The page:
- Height: 60-75 feet
- Light: Sun to part shade
- Soil: Dry or moist
- Bloom: Spring, yellow racimes
- Fruit: Winged, September-October
- Foliage: Deciduous, brilliant fall yellow, orange, pumpkin, reds
- Landscape uses: Glorious landscape tree; brilliant fall foliage
- Fun fact: Native Americans taught the Colonists how to tap sugar maples to make maple syrup
- More information and native range here
Pollinator value: High. Supports the Imperial and hundreds of other moth larvae. Birds eat the caterpillars and other insects; small mammals eat the seeds and nest in the tree's cavities. Butterflies are attracted to the tree's nectar.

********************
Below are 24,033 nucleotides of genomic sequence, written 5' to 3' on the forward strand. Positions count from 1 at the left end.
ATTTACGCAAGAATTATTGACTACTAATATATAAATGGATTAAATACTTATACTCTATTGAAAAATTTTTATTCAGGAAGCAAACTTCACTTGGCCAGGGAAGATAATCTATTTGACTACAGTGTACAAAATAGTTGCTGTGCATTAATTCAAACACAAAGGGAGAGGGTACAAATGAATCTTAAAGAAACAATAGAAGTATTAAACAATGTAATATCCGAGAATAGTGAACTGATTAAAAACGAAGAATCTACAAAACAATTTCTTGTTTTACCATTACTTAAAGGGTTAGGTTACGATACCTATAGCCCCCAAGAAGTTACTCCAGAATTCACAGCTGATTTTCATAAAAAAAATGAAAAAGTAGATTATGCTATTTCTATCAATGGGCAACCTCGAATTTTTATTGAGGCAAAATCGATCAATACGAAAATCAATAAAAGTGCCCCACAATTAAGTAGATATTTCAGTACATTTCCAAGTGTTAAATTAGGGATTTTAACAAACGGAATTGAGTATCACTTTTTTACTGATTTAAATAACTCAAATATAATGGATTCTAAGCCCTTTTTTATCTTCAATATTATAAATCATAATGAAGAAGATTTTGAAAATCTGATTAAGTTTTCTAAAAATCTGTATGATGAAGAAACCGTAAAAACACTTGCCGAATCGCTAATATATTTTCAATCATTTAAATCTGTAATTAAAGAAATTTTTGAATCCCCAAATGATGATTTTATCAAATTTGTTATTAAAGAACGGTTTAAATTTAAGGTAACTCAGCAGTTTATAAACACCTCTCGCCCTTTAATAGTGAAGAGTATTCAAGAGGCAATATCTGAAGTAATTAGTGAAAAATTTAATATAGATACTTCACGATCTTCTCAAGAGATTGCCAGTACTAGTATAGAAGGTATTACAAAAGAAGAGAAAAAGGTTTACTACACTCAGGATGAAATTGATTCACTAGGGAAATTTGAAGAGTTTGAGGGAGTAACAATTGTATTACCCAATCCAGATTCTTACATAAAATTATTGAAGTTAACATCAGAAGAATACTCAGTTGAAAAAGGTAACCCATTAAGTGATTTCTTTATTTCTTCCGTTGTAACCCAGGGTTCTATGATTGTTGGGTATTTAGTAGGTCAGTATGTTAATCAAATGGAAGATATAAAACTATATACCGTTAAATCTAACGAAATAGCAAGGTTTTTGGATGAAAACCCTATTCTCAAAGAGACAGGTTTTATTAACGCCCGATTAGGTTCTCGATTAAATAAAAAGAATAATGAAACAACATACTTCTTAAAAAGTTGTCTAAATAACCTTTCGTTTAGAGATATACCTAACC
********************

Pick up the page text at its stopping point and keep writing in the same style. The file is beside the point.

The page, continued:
Dark green summer leaves turn brilliant shades of red, orange and yellow, sometimes on the same tree. A standout and one of the main reasons for New England's reputation as having the best fall foliage.
Large tree with a spreading crown provides exceptional shade.